Yellow Fever Medication

Updated: Jun 26, 2015
  • Author: Mary T Busowski, MD; Chief Editor: Mark R Wallace, MD, FACP, FIDSA  more...
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Medication

Medication Summary

Prior to the development of a vaccine, passive immunization was utilized in the prevention and management of yellow fever. This posed many challenges because of difficulty in obtaining sufficient amounts of human serum and subsequent serum sickness; its use was discontinued in 1936.

Present day supplies of intravenous immunoglobulin (IVIG) have been found to contain high titers of yellow fever antibodies. In 2000, an unpublished case of a patient being treated with IVIG to prevent illness prior to a trip to the Amazon was reported. Vaccination was contraindicated in this individual, who had chronic lymphatic leukemia. Despite this event, no published reports exist of off-label use of IVIG in the treatment of yellow fever.

Currently, no approved antiviral drug against yellow fever is available. To date, nonclinical testing of antiviral agents has yielded modest results. Ribavirin, given at high doses to hamsters challenged with yellow fever, has been shown to reduce mortality when administered as late as 120 hours after infection. Interferon-α has also been found to reduce mortality when administered to monkeys with yellow fever; however, it was only effective when given within 24 hours of infection. These findings suggest that antiviral therapies may only be effective early in the course of disease, when clinical symptoms are nonspecific and indistinguishable from other viral infections.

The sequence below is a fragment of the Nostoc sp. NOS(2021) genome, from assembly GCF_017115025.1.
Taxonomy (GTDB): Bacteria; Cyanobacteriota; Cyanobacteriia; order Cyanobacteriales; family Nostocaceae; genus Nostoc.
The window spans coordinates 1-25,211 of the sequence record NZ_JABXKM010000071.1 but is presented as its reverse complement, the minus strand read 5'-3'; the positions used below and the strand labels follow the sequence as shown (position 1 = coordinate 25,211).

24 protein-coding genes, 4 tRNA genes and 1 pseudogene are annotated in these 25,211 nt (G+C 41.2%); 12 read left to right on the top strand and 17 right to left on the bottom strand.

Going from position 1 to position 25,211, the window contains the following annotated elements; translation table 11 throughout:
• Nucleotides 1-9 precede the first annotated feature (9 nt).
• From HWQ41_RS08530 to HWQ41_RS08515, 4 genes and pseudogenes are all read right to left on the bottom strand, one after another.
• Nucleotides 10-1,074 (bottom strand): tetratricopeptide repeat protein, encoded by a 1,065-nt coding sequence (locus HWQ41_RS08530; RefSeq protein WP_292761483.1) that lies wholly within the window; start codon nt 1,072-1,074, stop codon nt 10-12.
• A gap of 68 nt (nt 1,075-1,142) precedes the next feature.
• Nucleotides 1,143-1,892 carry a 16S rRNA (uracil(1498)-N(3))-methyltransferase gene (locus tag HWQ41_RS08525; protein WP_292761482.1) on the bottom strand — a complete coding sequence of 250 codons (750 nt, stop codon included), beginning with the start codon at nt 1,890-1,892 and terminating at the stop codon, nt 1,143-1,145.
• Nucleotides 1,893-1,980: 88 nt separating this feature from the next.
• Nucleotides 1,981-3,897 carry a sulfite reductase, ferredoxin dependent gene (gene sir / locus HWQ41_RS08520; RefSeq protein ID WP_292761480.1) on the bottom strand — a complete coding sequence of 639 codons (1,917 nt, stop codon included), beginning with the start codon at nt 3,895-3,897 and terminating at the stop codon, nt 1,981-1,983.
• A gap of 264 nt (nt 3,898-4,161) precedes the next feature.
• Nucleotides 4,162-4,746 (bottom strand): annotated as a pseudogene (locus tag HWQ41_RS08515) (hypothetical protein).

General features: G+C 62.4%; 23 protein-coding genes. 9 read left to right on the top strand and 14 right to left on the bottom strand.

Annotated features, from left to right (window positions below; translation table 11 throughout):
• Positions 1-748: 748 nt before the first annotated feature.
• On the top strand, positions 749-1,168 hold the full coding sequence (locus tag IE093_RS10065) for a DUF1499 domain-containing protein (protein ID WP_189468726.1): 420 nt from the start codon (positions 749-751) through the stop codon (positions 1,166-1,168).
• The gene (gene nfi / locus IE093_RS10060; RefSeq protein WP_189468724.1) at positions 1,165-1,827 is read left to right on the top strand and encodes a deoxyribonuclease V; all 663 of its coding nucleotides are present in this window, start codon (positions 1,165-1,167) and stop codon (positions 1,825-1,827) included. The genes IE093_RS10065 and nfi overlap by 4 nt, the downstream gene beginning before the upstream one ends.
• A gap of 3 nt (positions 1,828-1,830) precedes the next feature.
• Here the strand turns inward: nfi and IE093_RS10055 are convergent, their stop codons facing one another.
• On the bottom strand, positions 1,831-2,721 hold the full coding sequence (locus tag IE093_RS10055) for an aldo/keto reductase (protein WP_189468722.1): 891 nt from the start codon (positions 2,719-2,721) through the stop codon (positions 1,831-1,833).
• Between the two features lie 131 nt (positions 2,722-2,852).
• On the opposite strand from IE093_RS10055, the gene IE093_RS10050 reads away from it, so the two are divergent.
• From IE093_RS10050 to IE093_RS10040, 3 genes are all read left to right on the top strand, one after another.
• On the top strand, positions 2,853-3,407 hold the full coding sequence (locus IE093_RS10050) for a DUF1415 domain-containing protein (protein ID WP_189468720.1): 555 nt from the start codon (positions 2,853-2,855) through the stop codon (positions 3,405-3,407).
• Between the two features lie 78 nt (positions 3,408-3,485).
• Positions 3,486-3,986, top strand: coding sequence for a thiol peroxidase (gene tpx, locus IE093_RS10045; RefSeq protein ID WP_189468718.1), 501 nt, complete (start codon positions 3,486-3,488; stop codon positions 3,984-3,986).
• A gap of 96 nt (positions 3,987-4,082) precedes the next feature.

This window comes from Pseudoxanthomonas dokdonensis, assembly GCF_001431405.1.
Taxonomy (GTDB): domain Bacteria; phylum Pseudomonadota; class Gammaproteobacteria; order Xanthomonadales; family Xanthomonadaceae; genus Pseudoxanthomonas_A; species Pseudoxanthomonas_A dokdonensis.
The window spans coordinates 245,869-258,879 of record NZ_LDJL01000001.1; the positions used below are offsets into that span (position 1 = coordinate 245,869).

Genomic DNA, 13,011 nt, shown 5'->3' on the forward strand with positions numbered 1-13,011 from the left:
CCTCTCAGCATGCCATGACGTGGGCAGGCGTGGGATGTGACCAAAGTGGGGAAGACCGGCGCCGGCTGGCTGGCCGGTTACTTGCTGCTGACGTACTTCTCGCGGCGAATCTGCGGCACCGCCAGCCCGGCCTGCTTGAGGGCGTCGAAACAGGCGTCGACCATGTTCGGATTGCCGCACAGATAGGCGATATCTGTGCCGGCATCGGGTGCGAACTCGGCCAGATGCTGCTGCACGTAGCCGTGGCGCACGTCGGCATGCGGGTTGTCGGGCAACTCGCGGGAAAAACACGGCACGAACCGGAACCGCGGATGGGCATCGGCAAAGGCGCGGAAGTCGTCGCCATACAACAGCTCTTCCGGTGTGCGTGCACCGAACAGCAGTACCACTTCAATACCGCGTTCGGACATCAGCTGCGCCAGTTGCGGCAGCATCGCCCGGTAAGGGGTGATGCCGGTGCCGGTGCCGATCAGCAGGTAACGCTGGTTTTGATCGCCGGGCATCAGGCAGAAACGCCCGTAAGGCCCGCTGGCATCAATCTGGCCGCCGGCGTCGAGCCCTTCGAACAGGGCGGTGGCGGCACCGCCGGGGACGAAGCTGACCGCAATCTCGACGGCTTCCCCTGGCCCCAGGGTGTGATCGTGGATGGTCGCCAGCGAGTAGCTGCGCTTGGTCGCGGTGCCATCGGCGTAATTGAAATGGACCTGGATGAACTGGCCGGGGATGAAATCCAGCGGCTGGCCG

Trials by Julander et al involving an active carboxamide drug [AT-1106 (2,4-dihydro-3-oxo-4-β-D-ribofuranosyl-2-pyrazinecarboxamide)] have been effective in hamsters when treatment started on day 4, after the development of liver infection. [12, 26] Ongoing research and advances show promise for the future.